Cary’s classic column fromTUESDAY, APR 19, 2011
I get in and I get out. How can I slow down?
I have always been good at quick relationships. Any time I have wanted a boyfriend, I just started flirting and it wouldn’t take long before someone would invest in me. Relationships could start overnight if I just acted perfect enough. But they didn’t mean much when the truth came out. My happy demeanor would fade away pretty quickly once I realized I was in a relationship with a guy I either had nothing in common with or wanted nothing to do with. I would turn bitter and everything would go down in flames with the same intensity with which it started. Then I’m back at square one.
About a year ago I finally noticed the pattern, but I don’t know how to fix it. For example, I met a guy who really is nice and we talked through email for a few weeks before trading phone numbers. Two months of talking and I felt like I was losing my mind. I finally asked him if he was going to come visit me or not. It drove him away faster than I could realize what happened. I assume I was too pushy, but with my history of talking and having a committed relationship within a month, I am feeling more than lost.
I have thankfully gotten what I feel is another chance at having a very nice, funny and intelligent guy. He really is great and we’ve been talking since Feb. 28 of this year. It’s been mostly through email, but I already feel like it’s taking forever. Don’t get me wrong. I am not going to fall into that same trap of driving him away again. I just don’t know if I’m doing the right thing at all. Do I keep dating others and make myself busy? Do I take his silence as a sign? Is he just trying to think things through before getting ahead of himself? And if so, how do I calm myself down enough to not care in the meantime?
I feel like the girl who pulled the short stick in life and was never even taught how to fish with it. Please help me to learn so I can end this bad cycle. I want a relationship that isn’t built just on convenience.
If you want a relationship that isn’t built just on convenience, then you have glimpsed a truth about real relationships: They are profoundly inconvenient. Being in a relationship means there’s another person there, different from you, likely to respond in unexpected ways to things you say and do. This brings excitement but can be frightening and difficult. If you want control and convenience, with it come shallowness and brevity; if you want depth and longevity, you’re going to have to give up some control and convenience.
One way to begin to deepen the relationship would be to ask the other person some questions. This can be fun. For instance, you could ask the other person if he wants to have a relationship. This may hit him by surprise. He may ask, Well, what do you mean? You may say, Well, I’m not sure, exactly. Just wing it. You could ask then if he wants to have a relationship with you, and what kind of pace feels right, and what he has been thinking about. The trick here is to just ask the question and hear the answer. You don’t have to do anything.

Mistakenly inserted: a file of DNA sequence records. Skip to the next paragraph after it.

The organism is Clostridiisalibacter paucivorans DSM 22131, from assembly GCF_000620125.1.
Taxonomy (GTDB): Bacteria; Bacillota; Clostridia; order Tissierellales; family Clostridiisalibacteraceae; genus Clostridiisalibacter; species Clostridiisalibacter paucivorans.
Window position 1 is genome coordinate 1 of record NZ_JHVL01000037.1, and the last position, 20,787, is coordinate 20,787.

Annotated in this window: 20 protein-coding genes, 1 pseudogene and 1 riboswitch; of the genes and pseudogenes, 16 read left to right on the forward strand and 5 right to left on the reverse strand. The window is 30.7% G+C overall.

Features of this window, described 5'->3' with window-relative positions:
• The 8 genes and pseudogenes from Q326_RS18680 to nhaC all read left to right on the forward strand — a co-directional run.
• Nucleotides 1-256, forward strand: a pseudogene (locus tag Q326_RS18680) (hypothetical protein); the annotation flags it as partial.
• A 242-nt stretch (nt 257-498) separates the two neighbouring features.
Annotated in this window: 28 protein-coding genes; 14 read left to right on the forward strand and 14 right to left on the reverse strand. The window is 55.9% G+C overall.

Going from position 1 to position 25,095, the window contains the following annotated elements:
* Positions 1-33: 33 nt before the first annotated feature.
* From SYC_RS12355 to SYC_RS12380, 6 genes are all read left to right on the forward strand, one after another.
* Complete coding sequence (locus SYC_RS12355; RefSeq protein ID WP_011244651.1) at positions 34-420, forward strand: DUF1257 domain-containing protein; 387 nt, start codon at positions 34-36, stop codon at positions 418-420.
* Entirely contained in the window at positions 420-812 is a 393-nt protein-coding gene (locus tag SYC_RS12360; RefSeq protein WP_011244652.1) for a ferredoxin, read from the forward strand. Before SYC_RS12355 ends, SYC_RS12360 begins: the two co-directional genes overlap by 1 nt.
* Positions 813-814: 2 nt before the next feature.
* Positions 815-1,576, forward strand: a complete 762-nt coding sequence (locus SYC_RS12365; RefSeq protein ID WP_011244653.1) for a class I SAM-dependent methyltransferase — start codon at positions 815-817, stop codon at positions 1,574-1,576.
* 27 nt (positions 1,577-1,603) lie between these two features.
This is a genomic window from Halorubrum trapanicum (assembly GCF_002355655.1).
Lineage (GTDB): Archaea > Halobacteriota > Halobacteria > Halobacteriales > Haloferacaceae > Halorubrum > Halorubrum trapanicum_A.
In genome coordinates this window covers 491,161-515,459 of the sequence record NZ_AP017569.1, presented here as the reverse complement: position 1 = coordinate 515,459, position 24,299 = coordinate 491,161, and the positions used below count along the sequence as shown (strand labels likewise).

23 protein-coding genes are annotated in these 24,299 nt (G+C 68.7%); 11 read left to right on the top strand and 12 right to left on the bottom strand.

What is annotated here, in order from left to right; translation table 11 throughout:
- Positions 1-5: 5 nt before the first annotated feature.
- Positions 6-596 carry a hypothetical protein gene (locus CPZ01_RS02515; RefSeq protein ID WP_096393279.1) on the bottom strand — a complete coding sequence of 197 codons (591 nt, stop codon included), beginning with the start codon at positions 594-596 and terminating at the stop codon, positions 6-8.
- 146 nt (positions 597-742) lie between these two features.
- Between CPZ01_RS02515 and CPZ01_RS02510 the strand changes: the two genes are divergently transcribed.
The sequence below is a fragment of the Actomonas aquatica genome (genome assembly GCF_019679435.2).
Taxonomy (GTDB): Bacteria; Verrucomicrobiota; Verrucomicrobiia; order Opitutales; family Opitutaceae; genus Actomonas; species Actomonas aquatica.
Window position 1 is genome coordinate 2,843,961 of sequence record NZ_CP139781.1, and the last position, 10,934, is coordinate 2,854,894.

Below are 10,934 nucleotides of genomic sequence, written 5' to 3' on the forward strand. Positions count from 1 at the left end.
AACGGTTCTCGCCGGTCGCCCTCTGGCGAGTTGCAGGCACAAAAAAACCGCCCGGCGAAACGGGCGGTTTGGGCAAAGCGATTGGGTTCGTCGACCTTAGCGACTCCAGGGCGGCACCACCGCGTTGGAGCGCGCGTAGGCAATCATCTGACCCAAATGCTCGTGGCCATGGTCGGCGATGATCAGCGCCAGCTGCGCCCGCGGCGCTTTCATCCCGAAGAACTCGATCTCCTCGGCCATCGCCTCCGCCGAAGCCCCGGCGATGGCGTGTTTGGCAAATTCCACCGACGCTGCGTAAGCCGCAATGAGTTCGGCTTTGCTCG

There’s no right answer. What you’re doing is participating in a new way that opens up possibilities instead of closing them down.
There is no way to know what his answers will be. But by asking these questions, you give up some control and invite his viewpoint. In the past, you have probably been basing most of your conversation on what you think his reaction will be. Now, you are not trying to have any particular effect. You are asking open-ended questions in order to try out a new way of being with others.
By asking this other person what he wants, you will find out in what ways the relationship may require you to inconvenience yourself. It may be that he wants to spend a day with you reading by a lake. You may not want to do that. So then you have a choice. You can continue to run your life without any interference from outside, or you can decide to allow your life to be altered a little by the desires and ideas of another person. You can spend the day with him reading by the lake.
He may decide he wants to kiss you by the lake. You may find this agreeable. Or it may alarm you. You may fear that you’re about to do the same thing you always do. To make it more interesting, you can ask him a question before you kiss him. Ask him, Oh, I don’t know, ask him what he thinks is going to happen next. Maybe he will say something witty, or maybe he will seem confused and dim. Hmmm. What would be a witty and engaging response? Well, maybe he would say that he expects when he kisses you that the earth will shake and the heavens open up. That would be an acceptable response. At least he’s trying. On the other hand, he might stare at you blankly, with paralyzing fear in his eyes, and this may take the bloom off your whole afternoon.
The only way to find out is to experiment. Be a scientist. Observe and formulate hypotheses.
Here is another thing you can do. Remember your carefree days as a child. When you were a child, you were not plotting so carefully. You were not thinking so much about what others might say or do in response to what you say or do. I suggest you return to that time in childhood and remember what it felt like.
Then try relating to others with some of that simplicity from childhood, some of that innocence. This is just my idea. I’m no psychologist. But sometimes when I am too confounded and my thoughts are racing, this is what I do. I approach people simply again, as a child.
Remembering childhood relieves us of the burden of knowing what will happen next. We have no idea what will happen next. We’re just kids!
Think of childhood. Forget the rules. See what happens.